Covers the transformation of northern European society from what has been seen as a "chivalric" to a "courtly" mode in the course of the twelfth to the fifteenth centuries. It will provide a broad introduction to the secular history of later medieval society. Topics to be investigated include the rise of the dynasties which emerged in the campaigns of the Hundred Years War and the aristocratic lifestyle of warfare, hunting, tournaments, chivalry, castles and conspicuous consumption enjoyed by the combatants.
Not currently offered.
On successful completion of the course students will be able to:
1. be familiar with methodologies appropriate to the study of later medieval history;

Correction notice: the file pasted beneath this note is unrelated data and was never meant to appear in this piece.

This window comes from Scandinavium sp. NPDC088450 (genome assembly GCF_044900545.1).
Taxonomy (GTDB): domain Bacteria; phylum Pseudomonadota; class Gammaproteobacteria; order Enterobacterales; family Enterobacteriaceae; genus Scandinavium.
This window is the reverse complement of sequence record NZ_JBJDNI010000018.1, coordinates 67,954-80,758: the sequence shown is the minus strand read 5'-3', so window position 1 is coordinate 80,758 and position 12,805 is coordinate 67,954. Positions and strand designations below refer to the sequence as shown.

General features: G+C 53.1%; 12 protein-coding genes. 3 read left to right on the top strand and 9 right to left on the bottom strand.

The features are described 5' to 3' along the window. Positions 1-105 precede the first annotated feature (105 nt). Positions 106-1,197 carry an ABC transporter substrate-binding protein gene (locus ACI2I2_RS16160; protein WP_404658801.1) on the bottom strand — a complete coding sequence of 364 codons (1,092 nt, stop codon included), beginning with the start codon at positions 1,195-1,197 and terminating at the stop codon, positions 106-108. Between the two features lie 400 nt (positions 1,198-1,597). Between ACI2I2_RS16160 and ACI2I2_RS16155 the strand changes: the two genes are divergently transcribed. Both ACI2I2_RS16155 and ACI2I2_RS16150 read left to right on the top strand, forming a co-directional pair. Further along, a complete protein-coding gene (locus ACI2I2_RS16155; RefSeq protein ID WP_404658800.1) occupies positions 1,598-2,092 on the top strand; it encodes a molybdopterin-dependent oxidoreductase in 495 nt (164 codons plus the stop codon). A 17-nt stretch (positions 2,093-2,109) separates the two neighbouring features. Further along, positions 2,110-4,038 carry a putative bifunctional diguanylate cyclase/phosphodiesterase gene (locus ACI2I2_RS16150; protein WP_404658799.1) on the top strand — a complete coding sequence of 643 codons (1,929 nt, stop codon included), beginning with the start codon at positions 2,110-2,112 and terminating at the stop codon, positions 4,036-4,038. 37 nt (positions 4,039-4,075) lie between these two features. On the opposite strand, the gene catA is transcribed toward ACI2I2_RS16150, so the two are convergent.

2. appreciate the range of influences which impact on later medieval society;
3. develop advanced research, writing and information literacy skills relevant to medieval history, building on the foundation laid in first-year courses.
Topics to be covered in this course include: the life and times of Jean Froissart, the historian of chivalry; feudalism and the feudal warrior; origins of the Hundred Years War; queens, queenship and women of the court; courtly love and the Chivalric Romance; castles and military technology; gothic architecture; tournaments and the Knight; the rise and fall of Richard II and the Plantagenets; Henry V and the Battle of Agincourt.
20 units in History at 1000 level or equivalent.
Written Assignment: One to three written assignments
Formal Examination: Formal exam
Participation: Class participation demonstrating preparation and involvement